Stellarton helped his wife up, and she cradled her puffy belly in both of her hands as they made their way to the doctor’s room. They sat themselves down at his desk, each one shaking their hands.

“Good afternoon, Port Hawkesbury,” he greeted her. “So you’re here for your monthly check-up, correct?”


“You’re four months in,” said Dr. Kettering. “This is an important stage of your pregnancy. You’re going to need a lot of nutrients and vitamins – as will your baby. How have you been doing?”

“Apart from feeling a little poorly on some mornings? I’m good.” Port Hawkesbury smiled.

“That’s normal,” the doctor continued. “It’s all the hormones in your system. Your baby’s gaining momentum in its growth, and nutrients like fibre will aid in that growth even more.”

Stellarton lay a hand on Port Hawkesbury’s stomach, feeling its warmth. “I want my child to be the healthiest they can be.”

“You’re making a great decision, Stellarton,” the doctor praised him. “No one wants to have a sick baby, do they? That’s why you’re here.”

Dr. Kettering typed out Port Hawkesbury’s diet recommendations on his computer, and printed them off for her to stick to the fridge. Just before they set off, he had a message of well meaning for Port Hawkesbury.

“I wish you all the best for you and your baby.”

“Aw, thanks, Dr. Kettering. You as well.”

“I’ll see you next month to see how you’re doing again.”

Port Hawkesbury and Stellarton made their way out of the hospital, and he lay another hand on her stomach.

“This’ll be our child.”

Port Hawkesbury nodded, and they both set off home into the early evening.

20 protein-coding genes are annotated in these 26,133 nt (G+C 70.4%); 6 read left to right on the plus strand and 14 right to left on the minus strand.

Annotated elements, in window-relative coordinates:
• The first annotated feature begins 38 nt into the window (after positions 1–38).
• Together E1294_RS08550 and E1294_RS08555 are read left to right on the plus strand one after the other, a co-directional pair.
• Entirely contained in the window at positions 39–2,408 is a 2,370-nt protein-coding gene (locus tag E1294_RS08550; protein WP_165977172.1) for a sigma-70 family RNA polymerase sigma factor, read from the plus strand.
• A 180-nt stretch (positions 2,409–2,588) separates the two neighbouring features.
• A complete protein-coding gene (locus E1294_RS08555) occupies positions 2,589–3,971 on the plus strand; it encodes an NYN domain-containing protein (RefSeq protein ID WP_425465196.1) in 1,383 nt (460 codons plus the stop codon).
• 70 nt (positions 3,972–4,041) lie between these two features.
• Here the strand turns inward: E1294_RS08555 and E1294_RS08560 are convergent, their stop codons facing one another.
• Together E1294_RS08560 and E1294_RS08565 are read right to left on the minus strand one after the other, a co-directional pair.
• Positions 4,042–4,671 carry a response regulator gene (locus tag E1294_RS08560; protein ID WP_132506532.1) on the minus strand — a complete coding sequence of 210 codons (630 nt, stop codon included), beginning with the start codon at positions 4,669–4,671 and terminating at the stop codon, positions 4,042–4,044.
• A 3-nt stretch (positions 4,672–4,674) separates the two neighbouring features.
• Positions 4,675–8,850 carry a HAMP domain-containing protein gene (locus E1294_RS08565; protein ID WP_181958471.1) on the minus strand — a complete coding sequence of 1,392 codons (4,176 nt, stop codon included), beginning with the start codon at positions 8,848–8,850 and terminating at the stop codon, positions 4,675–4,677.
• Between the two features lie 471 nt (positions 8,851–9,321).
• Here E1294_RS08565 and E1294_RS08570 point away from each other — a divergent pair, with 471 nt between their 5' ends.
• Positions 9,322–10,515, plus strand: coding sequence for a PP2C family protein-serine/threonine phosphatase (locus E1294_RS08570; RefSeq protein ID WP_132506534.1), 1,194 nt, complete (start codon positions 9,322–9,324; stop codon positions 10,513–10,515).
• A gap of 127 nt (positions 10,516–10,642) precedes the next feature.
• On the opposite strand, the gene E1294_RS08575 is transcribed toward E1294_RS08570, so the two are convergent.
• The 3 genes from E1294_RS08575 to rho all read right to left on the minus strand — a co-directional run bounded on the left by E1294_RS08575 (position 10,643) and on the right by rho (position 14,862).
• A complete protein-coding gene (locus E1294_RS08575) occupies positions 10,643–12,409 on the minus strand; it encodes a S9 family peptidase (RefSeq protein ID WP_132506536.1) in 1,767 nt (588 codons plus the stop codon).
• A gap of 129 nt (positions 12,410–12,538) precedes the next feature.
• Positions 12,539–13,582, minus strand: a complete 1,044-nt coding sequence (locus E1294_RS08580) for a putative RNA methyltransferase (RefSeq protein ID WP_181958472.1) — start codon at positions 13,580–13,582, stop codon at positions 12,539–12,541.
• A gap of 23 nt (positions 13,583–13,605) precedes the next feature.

“Mrs. Birchwood and Mr. Bridges-Drummond for Dr. Jarl, please?”

Port Hawkesbury and Stellarton heard their names over the PA system, and they headed down to the ultrasound scanning room, where Dr. Jarl was waiting. Port Hawkesbury lay herself down on the bench beside the machine, pulling her dress up to just below her chest.

“So, you’re Port Hawkesbury, yes?” the doctor asked her.

“That’s right.”

“And you’re how many months along now?”


Dr. Jarl started the machine. “I’m going to scan your baby to see how it’s doing,” she explained. “Before I do that, I’m going to apply this gel to your belly to help me scan more easily. It might feel a little bit cold…”

Port Hawkesbury flinched as the gel was rubbed all over her stomach. “Brrrrrrr! I think it’s TOO cold!” she laughed, as did the doctor.

“Yes, it’s very cold, isn’t it?”

The doctor began rolling the scanner over Port Hawkesbury’s belly. A faint monochrome image slowly started morphing on the screen, and she watched as it sharpened and cleared up.

The image eventually took on the form of a baby, tightly curled up like a mouse hibernating for the winter. Port Hawkesbury and Stellarton gasped with hope.

“That’s our baby.”

The doctor studied the image, carefully checking it for any deformities or other unusual phenomena. She sent it to the printer, which promptly ejected several copies of Port Hawkesbury’s scans, and stored them inside a sturdy envelope so they wouldn’t get bent. Stellarton peeked inside the envelope, thumbing through the prints.

“We’ll keep these as a memento of today.”

Dr. Jarl turned back to Port Hawkesbury. “So I’ve checked over your baby, and they don’t appear to have any abnormalities. You should have a happy and healthy baby come birth.”

“Well, that’s good to know.” Port Hawkesbury felt her baby kicking inside her.

“I wish you all the best.”

Port Hawkesbury and Stellarton headed out into the early evening and took another glance at their baby scan prints, using a nearby streetlight to get a better look.

“So this is the first picture of our baby,” said Stellarton, and Port Hawkesbury nodded. She wedged the envelope securely under her arm, and they walked hand-in-hand back home into the sunset.